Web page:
Early reviews of the miniseries have played up its historical accuracy - almost to a fault. The Guardian called it “re-enactment rather than dramatization, presenting these characters and images without developing them beyond their factual bullet points.” A writer for Forbes said it “ultimately suffers from feeling more like a history lesson than a drama.” And The New York Times said it was “a workmanlike summary of events that paints a largely, some say excessively, sympathetic portrait of Koresh and his followers.”

The filmmakers based the series on a pair of books by participants from inside and out of the siege —  Noesner’s 2010 Stalling for Time: My Life as an FBI Hostage Negotiator and the 1999 A Place Called Waco: A Survivor’s Story by David Thibodeau, one of nine Branch Davidian survivors. Thibodeau is portrayed in the series by Rory Culkin.

Together the books, and other interviews done in preparation, were meant to show more of what was going on among those living inside the compound, as well as the squabbles between the ATF and FBI leading up to the tragedy.

“People talk about ‘David Koresh did all these horrible things, David Koresh kind of had this coming to him,’” says John Erick Dowdle, who created the miniseries with his brother Drew Dowdle. (Koresh was believed to have committed multiple accounts of child abuse and statutory rape within the compound, not to mention the illegal arms cache that ostensibly brought the compound under siege in the first place.) “But it never occurred to us to think, ‘Well, what about the other people in there, who were innocent of anything, who were good people trying to live a life they thought was positive and the correct way?’”

The Dowdle brothers, who previously made such big screen thrillers as No Escape, As Above/So Below and Devil, began by looking into Koresh’s backstory. And there was a lot to tell there.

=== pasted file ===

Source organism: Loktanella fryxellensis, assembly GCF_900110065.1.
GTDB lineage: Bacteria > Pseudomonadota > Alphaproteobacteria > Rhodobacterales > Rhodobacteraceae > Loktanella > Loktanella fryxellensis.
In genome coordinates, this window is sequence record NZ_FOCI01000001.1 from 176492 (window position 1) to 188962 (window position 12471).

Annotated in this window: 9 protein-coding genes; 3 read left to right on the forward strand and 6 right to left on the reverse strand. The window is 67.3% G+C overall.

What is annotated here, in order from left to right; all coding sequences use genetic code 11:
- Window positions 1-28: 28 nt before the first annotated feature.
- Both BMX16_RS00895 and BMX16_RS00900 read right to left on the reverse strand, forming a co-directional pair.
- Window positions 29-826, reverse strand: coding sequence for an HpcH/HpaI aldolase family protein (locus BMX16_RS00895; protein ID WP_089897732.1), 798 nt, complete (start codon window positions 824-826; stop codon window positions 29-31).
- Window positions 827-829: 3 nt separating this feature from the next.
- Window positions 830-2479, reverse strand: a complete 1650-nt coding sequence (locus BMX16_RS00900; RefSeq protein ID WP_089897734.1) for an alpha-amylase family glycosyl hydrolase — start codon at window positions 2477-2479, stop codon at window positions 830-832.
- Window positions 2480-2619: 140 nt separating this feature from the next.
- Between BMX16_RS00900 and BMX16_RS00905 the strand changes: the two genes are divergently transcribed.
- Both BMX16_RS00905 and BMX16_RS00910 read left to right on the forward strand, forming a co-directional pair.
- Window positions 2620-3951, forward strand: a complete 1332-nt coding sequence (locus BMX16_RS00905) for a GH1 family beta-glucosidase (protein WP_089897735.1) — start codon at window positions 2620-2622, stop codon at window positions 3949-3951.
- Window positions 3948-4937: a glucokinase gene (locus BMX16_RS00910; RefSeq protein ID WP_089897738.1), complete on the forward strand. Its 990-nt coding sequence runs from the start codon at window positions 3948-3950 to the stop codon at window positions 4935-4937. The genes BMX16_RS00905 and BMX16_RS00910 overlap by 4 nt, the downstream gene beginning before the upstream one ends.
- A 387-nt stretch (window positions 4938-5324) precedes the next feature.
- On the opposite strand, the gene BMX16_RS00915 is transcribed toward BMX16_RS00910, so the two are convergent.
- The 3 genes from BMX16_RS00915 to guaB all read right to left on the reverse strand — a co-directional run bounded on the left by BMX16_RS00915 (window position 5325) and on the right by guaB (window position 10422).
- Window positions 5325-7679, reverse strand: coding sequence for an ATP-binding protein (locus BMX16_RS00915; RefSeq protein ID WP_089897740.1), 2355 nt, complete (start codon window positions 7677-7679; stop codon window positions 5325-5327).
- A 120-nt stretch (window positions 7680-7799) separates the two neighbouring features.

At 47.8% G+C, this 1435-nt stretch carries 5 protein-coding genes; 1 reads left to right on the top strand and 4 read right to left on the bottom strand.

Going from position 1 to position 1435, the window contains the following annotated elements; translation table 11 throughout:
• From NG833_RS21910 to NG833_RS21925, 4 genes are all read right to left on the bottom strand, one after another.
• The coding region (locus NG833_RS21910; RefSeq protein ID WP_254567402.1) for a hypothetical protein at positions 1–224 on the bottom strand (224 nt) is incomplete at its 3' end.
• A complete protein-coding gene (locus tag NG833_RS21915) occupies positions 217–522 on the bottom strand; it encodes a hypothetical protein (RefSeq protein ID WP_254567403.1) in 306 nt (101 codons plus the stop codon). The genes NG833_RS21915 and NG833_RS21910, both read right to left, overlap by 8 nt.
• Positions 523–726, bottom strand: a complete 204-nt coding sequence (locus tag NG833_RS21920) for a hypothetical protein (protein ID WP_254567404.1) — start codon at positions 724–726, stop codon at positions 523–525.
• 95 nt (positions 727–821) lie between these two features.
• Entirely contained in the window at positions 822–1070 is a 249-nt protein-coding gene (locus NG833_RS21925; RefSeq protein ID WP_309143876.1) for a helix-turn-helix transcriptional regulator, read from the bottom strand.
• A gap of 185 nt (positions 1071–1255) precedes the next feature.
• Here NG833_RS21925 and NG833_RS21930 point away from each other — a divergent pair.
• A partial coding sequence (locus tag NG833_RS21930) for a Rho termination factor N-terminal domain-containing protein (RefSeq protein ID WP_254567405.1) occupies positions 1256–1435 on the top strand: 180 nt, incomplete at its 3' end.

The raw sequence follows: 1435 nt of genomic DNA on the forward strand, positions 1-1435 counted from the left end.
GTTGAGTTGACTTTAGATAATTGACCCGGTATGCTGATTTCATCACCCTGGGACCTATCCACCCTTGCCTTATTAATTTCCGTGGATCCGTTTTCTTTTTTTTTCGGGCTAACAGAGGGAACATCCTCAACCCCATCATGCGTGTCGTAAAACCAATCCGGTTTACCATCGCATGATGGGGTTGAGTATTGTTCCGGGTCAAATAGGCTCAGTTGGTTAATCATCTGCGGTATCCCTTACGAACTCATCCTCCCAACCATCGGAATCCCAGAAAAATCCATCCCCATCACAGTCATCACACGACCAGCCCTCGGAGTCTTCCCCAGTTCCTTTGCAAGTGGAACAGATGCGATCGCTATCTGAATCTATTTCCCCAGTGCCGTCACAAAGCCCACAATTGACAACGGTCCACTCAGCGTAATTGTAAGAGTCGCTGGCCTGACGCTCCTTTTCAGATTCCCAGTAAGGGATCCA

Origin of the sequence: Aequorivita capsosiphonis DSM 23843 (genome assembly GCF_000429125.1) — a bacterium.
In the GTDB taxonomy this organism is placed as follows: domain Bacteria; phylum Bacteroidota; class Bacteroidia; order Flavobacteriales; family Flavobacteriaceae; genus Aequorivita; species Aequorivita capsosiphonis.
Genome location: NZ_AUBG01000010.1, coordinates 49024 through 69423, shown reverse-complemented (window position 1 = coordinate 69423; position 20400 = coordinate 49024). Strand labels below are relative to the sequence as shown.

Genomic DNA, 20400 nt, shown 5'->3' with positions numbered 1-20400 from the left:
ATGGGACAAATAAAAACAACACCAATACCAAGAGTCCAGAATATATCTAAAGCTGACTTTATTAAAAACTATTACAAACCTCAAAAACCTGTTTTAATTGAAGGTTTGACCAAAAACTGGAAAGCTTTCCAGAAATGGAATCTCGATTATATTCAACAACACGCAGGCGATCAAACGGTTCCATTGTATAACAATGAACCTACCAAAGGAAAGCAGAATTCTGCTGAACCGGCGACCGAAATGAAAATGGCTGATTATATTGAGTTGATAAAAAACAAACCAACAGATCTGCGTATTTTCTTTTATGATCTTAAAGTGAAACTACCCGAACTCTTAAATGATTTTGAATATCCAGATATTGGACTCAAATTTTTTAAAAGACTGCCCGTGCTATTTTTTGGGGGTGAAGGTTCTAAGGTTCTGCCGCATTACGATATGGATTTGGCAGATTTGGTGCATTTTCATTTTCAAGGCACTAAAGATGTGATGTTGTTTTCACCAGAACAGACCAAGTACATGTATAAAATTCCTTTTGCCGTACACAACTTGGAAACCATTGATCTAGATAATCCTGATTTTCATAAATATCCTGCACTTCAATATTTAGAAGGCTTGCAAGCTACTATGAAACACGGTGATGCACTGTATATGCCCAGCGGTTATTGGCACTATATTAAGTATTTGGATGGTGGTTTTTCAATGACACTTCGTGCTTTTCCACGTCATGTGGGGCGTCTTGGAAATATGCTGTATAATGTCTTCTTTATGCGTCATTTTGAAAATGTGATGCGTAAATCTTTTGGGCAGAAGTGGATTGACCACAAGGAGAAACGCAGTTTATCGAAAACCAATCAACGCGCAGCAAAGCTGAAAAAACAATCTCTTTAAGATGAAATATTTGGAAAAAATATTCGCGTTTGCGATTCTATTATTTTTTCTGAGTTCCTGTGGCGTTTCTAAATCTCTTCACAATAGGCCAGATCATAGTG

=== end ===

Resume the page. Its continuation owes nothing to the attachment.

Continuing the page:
Born Vernon Howell to a 14-year-old single mother, Koresh was severely abused as a child, had a learning disability and was bullied at school. His father abandoned the family for another teenage girl before Koresh was born his mother began living with a violent alcoholic.

Howell became a born-again Christian and joined his mother’s Seventh-Day Adventist church, before being expelled for wanting to marry the pastor’s young daughter.

He ended up with the Branch Davidian group, a Waco separatist cult that grew out of the Davidian Seventh-Day Adventists , which he eventually took over after a series of violent incidents. He changed his name to David Koresh in 1990 to refer not only to King David, but Koresh is the Biblical name for Cyrus the Great.

Rather than deal with Koresh’s backstory, however, the Dowdles focus on that of his followers, including Thibodeau. “What we read [in Thibodeau’s book] was so completely different than what we expected to read,” John Erick Dowdle told reporters this month at the TV Critics Association winter press tour.

“I just want the people inside to be humanized,” said Thibodeau, who was also at the press conference, in describing his book. “They died for what they believed in, whether you believe that or not. To me, they’re martyrs, and they shouldn’t just be demonized and hated.”